Compton DUI, Client Going 95 mph, 110 Freeway, 0.13% BAC
Our client, age 26, was returning home to Harbor City from a bar in Hollywood. He was coming south on the Harbor Freeway, also known as the 110 Freeway, where the speed limit is 65 miles per hour. It was about 2:15, as he had left the bar just before closing time of 2:00 a.m.
At this hour, police know that many motorists are returning home after the bars closed. So, when a CHP officer at Rosecrans Avenue, on the 110 in the far-right lane was passed by our client, allegedly going 95 miles per hour, the CHP officer immediately suspected our client was DUI.
As the reader of this summary may know, a DUI driver going 20 miles per hour or more over the speed limit on city streets or 30 miles per hour or more on a highway faces a mandatory sixty days in county jail under Vehicle Code § 23582.
The officer gave chase and positioned his car behind our client’s Mercedes. He illuminated his overhead lights and our client pulled off the 110 at Sepulveda Boulevard, several miles south of where he first spotted our client. Our client pulled into the first parking lot he could find at the exit to the freeway. This was a convenience store right at the foot of the freeway.
The first officer there initially just detained our client and called for another officer to take over the investigation. The first officer oddly did not even ask for our client’s driver’s license, registration or proof of insurance.
After about ten minutes of waiting, a second officer showed up at the scene and the first officer left. The second officer then requested the client’s driver’s license, etc., and asked our client where he was coming from, where he was heading, etc.
According to the CHP report, the officers did not notice any objective signs of intoxication in our client for 21 minutes after the traffic stop, however, once they did note such signs (odor of alcohol, slurred speech, unsteady gait, bloodshot – watery eyes), they launched into field sobriety tests of our client, including a preliminary alcohol screening (PAS) test. At the scene, our client’s breath was measured at 0.13% blood alcohol content (BAC) and he was arrested.
He was taken to the CHP office on Hamilton Avenue, just about two miles north, back up the 110 Freeway, just off the Torrance Boulevard exit. Our client submitted to a further breath alcohol test, which measured his BAC at the same 0.13% level. He then was held for about six hours and then permitted to leave, after signing a promise to appear in court in Compton Superior Court about two months later.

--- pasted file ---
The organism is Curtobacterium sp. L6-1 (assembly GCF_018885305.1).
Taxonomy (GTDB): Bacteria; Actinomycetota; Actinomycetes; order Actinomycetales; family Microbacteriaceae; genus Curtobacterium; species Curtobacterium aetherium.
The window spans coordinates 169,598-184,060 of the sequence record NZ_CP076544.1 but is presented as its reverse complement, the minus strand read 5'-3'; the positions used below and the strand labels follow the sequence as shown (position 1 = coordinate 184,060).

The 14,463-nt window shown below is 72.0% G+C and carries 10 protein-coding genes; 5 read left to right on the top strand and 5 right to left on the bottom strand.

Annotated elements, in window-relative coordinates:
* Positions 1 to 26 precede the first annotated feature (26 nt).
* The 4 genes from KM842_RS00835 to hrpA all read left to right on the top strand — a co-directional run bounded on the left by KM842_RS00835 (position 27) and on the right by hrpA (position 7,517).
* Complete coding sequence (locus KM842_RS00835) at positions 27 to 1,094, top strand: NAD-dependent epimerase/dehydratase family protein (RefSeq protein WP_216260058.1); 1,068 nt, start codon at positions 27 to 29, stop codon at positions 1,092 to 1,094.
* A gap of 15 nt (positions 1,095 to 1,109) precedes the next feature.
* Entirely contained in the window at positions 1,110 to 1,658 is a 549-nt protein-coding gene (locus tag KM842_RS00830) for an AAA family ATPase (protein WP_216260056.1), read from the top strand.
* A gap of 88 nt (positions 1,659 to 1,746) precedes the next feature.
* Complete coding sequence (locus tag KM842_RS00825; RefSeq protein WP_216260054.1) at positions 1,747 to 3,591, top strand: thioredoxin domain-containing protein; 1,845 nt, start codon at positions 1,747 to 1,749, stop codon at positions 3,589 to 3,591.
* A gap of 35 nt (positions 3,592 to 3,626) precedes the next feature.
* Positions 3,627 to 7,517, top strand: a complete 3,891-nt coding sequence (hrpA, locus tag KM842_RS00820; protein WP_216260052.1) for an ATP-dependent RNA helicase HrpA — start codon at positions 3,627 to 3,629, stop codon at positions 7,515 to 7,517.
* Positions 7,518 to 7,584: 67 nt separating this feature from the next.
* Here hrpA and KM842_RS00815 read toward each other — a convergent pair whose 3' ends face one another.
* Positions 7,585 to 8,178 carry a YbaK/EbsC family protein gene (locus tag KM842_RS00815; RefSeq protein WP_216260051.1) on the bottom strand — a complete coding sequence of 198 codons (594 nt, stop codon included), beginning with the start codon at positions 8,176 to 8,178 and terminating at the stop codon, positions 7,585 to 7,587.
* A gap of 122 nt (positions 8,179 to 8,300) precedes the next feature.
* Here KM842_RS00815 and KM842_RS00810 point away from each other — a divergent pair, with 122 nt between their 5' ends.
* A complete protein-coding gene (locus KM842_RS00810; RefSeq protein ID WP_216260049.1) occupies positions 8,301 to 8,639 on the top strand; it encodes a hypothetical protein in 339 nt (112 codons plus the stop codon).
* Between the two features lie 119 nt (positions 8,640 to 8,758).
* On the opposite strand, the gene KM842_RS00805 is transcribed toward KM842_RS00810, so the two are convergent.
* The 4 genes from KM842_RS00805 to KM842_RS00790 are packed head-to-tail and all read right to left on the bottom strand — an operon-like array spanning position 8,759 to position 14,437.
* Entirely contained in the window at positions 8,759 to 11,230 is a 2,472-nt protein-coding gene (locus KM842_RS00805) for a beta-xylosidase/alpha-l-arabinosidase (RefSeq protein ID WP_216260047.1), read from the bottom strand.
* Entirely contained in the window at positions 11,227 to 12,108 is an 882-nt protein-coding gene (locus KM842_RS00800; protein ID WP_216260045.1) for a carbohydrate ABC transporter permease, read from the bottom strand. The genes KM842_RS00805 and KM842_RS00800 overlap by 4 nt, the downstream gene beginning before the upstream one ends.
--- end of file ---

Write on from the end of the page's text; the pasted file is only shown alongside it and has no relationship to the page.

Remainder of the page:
Upon being released, he called Greg Hill & Associates and spoke to Greg Hill immediately about his arrest for DUI. It was his first DUI. He worked in the medical field and he was worried about jail time and then missing work. He then met in person at the office the same day.
The client explained the facts of the case and Greg explained what he expected to happen. He did explain the 23582 punishment of sixty days in county jail for excessive speed, but commented that prosecutors often do not charge this. He also explained how the client’s lengthy wait to even be questioned by the CHP seemed to constitute a prolonged detention in violation of recent U.S. Supreme Court law in Rodriguez v. U.S. Supreme Court, a 2015 case, wherein Justice Ruth Bader Ginsburg ruled that a traffic stop is much like a stop and frisk described by the famous case of Terry v. Ohio (1968) 392 U.S. 1. Its duration is legal as long as it is limited to the amount of time needed to address the reason for the stop. If the stop is prolonged for any longer, it is an unconstitutional prolonged detention, in violation of the Fourth Amendment’s prohibition on unlawful searches.
Greg then went to the Compton Superior Court for the client’s arraignment and much to the client’s relief, the prosecutor did not allege the 23582-sentencing enhancement of sixty days minimum in county jail. The officer, however, included a $500 fine, rather than the minimum $390 fine, and the six-month alcohol program, rather than a three-month minimum program, due to the speed and the client’s BAC.
However, over the following three court appearances, Greg plea bargained the case to minimum punishment, arguing that a motion to suppress under Rodriguez v. U.S. Supreme Court could mean all evidence would be suppressed and the case dismissed. While Greg did not file such a motion, as he fully expected the officers to change the facts from those written on the police report (and the prosecutor acknowledged this was highly possible), the academic discussion did lead to better terms for the plea bargain, which the client accepted, with zero jail.
The client was happy with the resolution, satisfied that Greg fought for him and explained the process throughout while going to court on his behalf so he did not miss work.
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